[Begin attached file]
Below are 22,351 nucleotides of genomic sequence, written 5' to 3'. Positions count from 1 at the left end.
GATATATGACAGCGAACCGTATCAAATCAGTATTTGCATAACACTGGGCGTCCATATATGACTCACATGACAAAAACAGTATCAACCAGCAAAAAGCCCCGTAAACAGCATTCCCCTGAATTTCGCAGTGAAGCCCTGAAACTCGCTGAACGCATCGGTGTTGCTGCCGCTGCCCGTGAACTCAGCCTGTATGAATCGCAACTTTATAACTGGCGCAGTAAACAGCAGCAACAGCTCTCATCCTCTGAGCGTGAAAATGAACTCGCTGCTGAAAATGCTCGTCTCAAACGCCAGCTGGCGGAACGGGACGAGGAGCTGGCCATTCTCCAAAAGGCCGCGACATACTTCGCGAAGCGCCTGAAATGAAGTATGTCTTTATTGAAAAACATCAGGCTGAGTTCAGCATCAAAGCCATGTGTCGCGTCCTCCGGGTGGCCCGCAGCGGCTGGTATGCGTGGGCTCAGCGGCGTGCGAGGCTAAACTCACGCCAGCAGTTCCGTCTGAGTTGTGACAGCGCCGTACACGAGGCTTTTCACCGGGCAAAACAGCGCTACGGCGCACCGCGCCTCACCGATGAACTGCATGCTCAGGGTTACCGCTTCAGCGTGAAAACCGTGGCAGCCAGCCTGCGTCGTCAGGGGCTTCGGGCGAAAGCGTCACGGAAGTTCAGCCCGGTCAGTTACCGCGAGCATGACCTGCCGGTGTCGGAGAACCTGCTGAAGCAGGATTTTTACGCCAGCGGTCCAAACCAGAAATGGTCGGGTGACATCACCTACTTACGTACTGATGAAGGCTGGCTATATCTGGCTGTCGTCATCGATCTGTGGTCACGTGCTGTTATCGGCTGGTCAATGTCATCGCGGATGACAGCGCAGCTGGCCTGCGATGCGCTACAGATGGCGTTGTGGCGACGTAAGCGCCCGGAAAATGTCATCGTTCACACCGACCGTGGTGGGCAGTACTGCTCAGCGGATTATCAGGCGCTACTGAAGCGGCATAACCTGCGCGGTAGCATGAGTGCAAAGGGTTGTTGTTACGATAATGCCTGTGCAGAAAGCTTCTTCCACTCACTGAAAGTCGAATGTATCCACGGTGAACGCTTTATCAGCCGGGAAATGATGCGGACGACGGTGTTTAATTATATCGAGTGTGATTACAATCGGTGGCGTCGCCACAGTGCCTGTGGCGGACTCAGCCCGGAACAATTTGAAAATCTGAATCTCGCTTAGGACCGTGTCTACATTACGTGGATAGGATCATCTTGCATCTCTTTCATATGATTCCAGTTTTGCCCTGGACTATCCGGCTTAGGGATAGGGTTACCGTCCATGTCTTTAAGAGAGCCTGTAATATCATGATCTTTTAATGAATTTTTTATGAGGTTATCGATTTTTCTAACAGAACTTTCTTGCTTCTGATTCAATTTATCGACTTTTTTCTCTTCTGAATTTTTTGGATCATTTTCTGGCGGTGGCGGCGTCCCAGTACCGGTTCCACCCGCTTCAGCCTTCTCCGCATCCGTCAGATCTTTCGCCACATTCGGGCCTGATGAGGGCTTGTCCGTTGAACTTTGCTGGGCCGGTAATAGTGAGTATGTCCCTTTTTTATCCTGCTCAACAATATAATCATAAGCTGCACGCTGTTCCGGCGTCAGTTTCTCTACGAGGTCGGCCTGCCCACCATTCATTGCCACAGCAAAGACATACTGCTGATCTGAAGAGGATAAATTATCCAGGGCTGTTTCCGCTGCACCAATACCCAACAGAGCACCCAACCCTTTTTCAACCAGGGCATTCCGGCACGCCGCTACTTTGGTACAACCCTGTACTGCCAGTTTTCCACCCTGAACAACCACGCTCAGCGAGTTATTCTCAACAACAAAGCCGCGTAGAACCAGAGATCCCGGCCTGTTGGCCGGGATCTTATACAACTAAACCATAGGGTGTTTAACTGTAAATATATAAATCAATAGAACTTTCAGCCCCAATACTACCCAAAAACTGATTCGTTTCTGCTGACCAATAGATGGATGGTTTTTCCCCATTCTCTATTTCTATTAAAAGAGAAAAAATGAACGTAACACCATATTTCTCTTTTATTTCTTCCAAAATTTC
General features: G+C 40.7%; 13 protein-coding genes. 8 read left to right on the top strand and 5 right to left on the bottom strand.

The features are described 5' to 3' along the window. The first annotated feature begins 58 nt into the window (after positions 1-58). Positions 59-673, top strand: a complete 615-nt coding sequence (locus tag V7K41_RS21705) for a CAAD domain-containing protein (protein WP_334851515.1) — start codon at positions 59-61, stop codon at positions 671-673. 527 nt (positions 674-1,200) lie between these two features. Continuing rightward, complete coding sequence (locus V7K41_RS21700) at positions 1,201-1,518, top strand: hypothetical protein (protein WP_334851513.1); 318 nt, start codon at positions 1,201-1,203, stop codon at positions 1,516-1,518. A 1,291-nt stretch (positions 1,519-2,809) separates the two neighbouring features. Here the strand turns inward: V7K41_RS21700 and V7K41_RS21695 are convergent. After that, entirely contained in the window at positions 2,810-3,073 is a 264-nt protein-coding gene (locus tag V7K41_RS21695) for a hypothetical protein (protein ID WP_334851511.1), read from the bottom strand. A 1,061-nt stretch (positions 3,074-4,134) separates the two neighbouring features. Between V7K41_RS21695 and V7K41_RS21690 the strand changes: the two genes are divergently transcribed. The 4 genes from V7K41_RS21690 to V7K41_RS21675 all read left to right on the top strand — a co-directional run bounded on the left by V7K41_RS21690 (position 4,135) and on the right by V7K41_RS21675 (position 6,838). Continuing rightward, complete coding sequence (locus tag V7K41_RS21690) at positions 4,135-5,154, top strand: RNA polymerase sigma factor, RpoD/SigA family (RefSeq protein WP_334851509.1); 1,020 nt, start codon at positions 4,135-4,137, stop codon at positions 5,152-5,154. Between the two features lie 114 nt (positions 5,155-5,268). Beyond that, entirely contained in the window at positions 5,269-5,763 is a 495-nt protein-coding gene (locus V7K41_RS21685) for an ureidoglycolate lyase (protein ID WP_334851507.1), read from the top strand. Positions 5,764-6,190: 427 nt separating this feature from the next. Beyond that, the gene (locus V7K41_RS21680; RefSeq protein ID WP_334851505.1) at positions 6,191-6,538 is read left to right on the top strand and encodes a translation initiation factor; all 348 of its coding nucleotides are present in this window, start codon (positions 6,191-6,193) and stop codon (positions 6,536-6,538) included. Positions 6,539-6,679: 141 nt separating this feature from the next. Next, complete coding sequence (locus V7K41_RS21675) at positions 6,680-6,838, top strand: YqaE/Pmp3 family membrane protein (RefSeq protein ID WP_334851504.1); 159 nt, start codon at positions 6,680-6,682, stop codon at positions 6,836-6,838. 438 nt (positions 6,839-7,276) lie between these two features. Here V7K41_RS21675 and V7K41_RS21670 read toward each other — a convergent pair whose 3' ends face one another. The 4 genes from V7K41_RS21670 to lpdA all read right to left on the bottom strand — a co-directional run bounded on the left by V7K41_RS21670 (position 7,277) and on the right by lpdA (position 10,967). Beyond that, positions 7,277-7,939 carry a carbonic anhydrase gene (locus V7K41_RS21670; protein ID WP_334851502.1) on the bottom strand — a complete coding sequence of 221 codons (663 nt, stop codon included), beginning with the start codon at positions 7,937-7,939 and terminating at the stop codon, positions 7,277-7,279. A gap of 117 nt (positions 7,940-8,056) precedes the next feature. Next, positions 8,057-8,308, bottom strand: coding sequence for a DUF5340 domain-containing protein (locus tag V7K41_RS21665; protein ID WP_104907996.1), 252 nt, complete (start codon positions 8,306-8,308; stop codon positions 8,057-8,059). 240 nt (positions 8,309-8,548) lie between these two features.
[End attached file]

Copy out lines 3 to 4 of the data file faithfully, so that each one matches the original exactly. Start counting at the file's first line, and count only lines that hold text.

General features: G+C 40.7%; 13 protein-coding genes. 8 read left to right on the top strand and 5 right to left on the bottom strand.

The features are described 5' to 3' along the window. The first annotated feature begins 58 nt into the window (after positions 1-58). Positions 59-673, top strand: a complete 615-nt coding sequence (locus tag V7K41_RS21705) for a CAAD domain-containing protein (protein WP_334851515.1) — start codon at positions 59-61, stop codon at positions 671-673. 527 nt (positions 674-1,200) lie between these two features. Continuing rightward, complete coding sequence (locus V7K41_RS21700) at positions 1,201-1,518, top strand: hypothetical protein (protein WP_334851513.1); 318 nt, start codon at positions 1,201-1,203, stop codon at positions 1,516-1,518. A 1,291-nt stretch (positions 1,519-2,809) separates the two neighbouring features. Here the strand turns inward: V7K41_RS21700 and V7K41_RS21695 are convergent. After that, entirely contained in the window at positions 2,810-3,073 is a 264-nt protein-coding gene (locus tag V7K41_RS21695) for a hypothetical protein (protein ID WP_334851511.1), read from the bottom strand. A 1,061-nt stretch (positions 3,074-4,134) separates the two neighbouring features. Between V7K41_RS21695 and V7K41_RS21690 the strand changes: the two genes are divergently transcribed. The 4 genes from V7K41_RS21690 to V7K41_RS21675 all read left to right on the top strand — a co-directional run bounded on the left by V7K41_RS21690 (position 4,135) and on the right by V7K41_RS21675 (position 6,838). Continuing rightward, complete coding sequence (locus tag V7K41_RS21690) at positions 4,135-5,154, top strand: RNA polymerase sigma factor, RpoD/SigA family (RefSeq protein WP_334851509.1); 1,020 nt, start codon at positions 4,135-4,137, stop codon at positions 5,152-5,154. Between the two features lie 114 nt (positions 5,155-5,268). Beyond that, entirely contained in the window at positions 5,269-5,763 is a 495-nt protein-coding gene (locus V7K41_RS21685) for an ureidoglycolate lyase (protein ID WP_334851507.1), read from the top strand. Positions 5,764-6,190: 427 nt separating this feature from the next. Beyond that, the gene (locus V7K41_RS21680; RefSeq protein ID WP_334851505.1) at positions 6,191-6,538 is read left to right on the top strand and encodes a translation initiation factor; all 348 of its coding nucleotides are present in this window, start codon (positions 6,191-6,193) and stop codon (positions 6,536-6,538) included. Positions 6,539-6,679: 141 nt separating this feature from the next. Next, complete coding sequence (locus V7K41_RS21675) at positions 6,680-6,838, top strand: YqaE/Pmp3 family membrane protein (RefSeq protein ID WP_334851504.1); 159 nt, start codon at positions 6,680-6,682, stop codon at positions 6,836-6,838. 438 nt (positions 6,839-7,276) lie between these two features. Here V7K41_RS21675 and V7K41_RS21670 read toward each other — a convergent pair whose 3' ends face one another. The 4 genes from V7K41_RS21670 to lpdA all read right to left on the bottom strand — a co-directional run bounded on the left by V7K41_RS21670 (position 7,277) and on the right by lpdA (position 10,967). Beyond that, positions 7,277-7,939 carry a carbonic anhydrase gene (locus V7K41_RS21670; protein ID WP_334851502.1) on the bottom strand — a complete coding sequence of 221 codons (663 nt, stop codon included), beginning with the start codon at positions 7,937-7,939 and terminating at the stop codon, positions 7,277-7,279. A gap of 117 nt (positions 7,940-8,056) precedes the next feature. Next, positions 8,057-8,308, bottom strand: coding sequence for a DUF5340 domain-containing protein (locus tag V7K41_RS21665; protein ID WP_104907996.1), 252 nt, complete (start codon positions 8,306-8,308; stop codon positions 8,057-8,059). 240 nt (positions 8,309-8,548) lie between these two features.